The philosophy of OSCEs is that all candidates are presented with the same clinical tasks, to be completed in the same time frame and are scored using structured marking schemes. This study showed that most respondents perceived OSCE as an assessment tool that is designed fairly. This attribute of OSCE was also reported by other studies.,
OSCE was developed to reduce bias in examiners and assessment of competence., Less than half of the respondents agreed that OSCE reduces bias related to the type of clinical case and examiner's bias.
In a previous study conducted on nursing students, it was reported that there was a statistically significant association between the students' year of study and their perception about the preparation and information provided by their lectures. It was observed that the 1st year students were more positive toward OSCE than the 3rd year students. This corroborates our study where more than half of the junior residents agreed that preparing for OSCE improved their knowledge, while a little above a quarter of the senior residents were neutral about it.
There is a strong indication that additional clinical skill, training, and assessment are needed during residency training to prepare residents for OSCE. In this study, it was observed that over a quarter of the respondents were undecided whether residency training program adequately prepares dental residents for OSCE. This suggests that there is a need for structured training programs to prepare residents for OSCE.
OSCE was perceived to be a worthwhile experience by about half of the respondents similar to findings in previous studies., Since all candidates go through the same scope and criteria for assessment, this tends to create fairness and eliminates prejudice.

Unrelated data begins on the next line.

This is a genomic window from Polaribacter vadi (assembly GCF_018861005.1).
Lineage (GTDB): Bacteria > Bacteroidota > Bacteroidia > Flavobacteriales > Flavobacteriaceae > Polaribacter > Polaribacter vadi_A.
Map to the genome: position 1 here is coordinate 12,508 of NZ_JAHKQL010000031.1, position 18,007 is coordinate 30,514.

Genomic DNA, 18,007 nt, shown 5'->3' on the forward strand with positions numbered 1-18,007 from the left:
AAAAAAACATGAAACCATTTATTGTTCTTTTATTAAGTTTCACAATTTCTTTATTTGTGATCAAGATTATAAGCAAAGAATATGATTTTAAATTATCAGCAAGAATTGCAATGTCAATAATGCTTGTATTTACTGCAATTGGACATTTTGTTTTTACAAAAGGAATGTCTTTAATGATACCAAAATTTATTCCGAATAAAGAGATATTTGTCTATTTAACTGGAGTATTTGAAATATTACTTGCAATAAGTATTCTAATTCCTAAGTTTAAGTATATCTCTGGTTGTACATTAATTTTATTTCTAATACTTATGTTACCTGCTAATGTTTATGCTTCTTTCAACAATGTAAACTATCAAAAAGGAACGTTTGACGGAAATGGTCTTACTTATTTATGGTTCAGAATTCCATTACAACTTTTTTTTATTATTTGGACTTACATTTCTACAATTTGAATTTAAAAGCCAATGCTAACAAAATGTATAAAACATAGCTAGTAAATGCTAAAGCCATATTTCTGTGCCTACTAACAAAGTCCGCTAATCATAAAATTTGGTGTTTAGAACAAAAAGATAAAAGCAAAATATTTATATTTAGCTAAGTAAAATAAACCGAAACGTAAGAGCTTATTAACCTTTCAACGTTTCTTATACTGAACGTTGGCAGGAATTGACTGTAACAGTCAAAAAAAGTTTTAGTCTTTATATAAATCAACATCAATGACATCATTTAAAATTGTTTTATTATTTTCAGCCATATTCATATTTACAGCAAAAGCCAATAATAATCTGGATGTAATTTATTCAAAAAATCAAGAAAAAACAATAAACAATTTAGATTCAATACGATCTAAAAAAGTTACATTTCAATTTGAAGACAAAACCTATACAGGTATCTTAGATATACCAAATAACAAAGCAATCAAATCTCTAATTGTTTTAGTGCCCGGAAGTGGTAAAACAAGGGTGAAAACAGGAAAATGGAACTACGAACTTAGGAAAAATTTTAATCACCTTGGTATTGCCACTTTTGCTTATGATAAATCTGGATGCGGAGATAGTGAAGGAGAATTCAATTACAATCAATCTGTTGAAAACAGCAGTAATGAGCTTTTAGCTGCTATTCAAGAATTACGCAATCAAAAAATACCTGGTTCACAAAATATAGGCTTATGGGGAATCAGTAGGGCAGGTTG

| Conclusion|| |
The perception of postgraduate dental residents about the OSCE was favorable. However, there is a need to adjust the postgraduate curriculum to accommodate specific training modules for OSCE.
Financial support and sponsorship
Conflicts of interest
There are no conflicts of interest.
| References|| |
Zyromski NJ, Staren ED, Merrick HW. Surgery residents' perception of the objective structured clinical examination (OSCE). Curr Surg 2003;60:533-7.
Hardin R, Stevenson M, Downie W, Wilson G. Assessment of clinical competence using objective structured examination. Br Med J 1975;1:447-51.
Cohen R, Reznick RK, Taylor BR, Provan J, Rothman A. Reliability and validity of the objective structured clinical examination in assessing surgical residents. Am J Surg 1990;160:302-5.
Labaf A, Eftekhar H, Majlesi F, Anvari P, Sheybaee-Moghaddam F, Jan D, et al.
Students' concerns about the pre-internship objective structured clinical examination in medical education. Educ Health (Abingdon) 2014;27:188-92.